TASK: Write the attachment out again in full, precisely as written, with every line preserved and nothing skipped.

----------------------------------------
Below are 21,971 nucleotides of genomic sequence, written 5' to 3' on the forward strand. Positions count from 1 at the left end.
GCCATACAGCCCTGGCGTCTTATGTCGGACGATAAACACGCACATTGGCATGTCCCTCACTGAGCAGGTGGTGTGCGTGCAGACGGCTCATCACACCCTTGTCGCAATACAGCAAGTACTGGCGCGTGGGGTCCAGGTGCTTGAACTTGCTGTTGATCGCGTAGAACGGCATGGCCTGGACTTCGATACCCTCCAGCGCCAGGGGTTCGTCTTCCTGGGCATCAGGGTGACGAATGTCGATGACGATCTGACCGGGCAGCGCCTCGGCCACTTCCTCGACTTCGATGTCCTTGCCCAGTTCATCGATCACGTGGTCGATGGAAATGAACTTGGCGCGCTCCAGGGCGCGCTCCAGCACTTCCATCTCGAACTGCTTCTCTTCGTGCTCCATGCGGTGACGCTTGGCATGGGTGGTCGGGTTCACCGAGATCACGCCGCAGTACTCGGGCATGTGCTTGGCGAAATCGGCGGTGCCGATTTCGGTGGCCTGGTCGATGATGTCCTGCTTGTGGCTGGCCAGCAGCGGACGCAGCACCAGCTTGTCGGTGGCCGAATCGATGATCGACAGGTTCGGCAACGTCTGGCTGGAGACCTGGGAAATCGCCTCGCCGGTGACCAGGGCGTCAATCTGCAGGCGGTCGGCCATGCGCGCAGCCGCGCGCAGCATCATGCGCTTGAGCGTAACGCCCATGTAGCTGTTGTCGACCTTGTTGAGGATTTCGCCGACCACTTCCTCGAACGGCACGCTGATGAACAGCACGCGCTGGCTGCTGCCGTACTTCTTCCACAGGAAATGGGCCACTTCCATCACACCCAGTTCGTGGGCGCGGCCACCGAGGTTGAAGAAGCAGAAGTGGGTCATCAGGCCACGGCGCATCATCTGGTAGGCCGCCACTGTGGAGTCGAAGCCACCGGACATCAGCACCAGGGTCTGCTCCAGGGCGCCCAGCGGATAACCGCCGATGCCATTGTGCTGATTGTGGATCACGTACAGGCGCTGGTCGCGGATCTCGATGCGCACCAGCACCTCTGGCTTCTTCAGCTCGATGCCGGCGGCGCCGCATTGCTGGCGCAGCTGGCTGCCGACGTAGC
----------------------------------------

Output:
Below are 21,971 nucleotides of genomic sequence, written 5' to 3' on the forward strand. Positions count from 1 at the left end.
GCCATACAGCCCTGGCGTCTTATGTCGGACGATAAACACGCACATTGGCATGTCCCTCACTGAGCAGGTGGTGTGCGTGCAGACGGCTCATCACACCCTTGTCGCAATACAGCAAGTACTGGCGCGTGGGGTCCAGGTGCTTGAACTTGCTGTTGATCGCGTAGAACGGCATGGCCTGGACTTCGATACCCTCCAGCGCCAGGGGTTCGTCTTCCTGGGCATCAGGGTGACGAATGTCGATGACGATCTGACCGGGCAGCGCCTCGGCCACTTCCTCGACTTCGATGTCCTTGCCCAGTTCATCGATCACGTGGTCGATGGAAATGAACTTGGCGCGCTCCAGGGCGCGCTCCAGCACTTCCATCTCGAACTGCTTCTCTTCGTGCTCCATGCGGTGACGCTTGGCATGGGTGGTCGGGTTCACCGAGATCACGCCGCAGTACTCGGGCATGTGCTTGGCGAAATCGGCGGTGCCGATTTCGGTGGCCTGGTCGATGATGTCCTGCTTGTGGCTGGCCAGCAGCGGACGCAGCACCAGCTTGTCGGTGGCCGAATCGATGATCGACAGGTTCGGCAACGTCTGGCTGGAGACCTGGGAAATCGCCTCGCCGGTGACCAGGGCGTCAATCTGCAGGCGGTCGGCCATGCGCGCAGCCGCGCGCAGCATCATGCGCTTGAGCGTAACGCCCATGTAGCTGTTGTCGACCTTGTTGAGGATTTCGCCGACCACTTCCTCGAACGGCACGCTGATGAACAGCACGCGCTGGCTGCTGCCGTACTTCTTCCACAGGAAATGGGCCACTTCCATCACACCCAGTTCGTGGGCGCGGCCACCGAGGTTGAAGAAGCAGAAGTGGGTCATCAGGCCACGGCGCATCATCTGGTAGGCCGCCACTGTGGAGTCGAAGCCACCGGACATCAGCACCAGGGTCTGCTCCAGGGCGCCCAGCGGATAACCGCCGATGCCATTGTGCTGATTGTGGATCACGTACAGGCGCTGGTCGCGGATCTCGATGCGCACCAGCACCTCTGGCTTCTTCAGCTCGATGCCGGCGGCGCCGCATTGCTGGCGCAGCTGGCTGCCGACGTAGC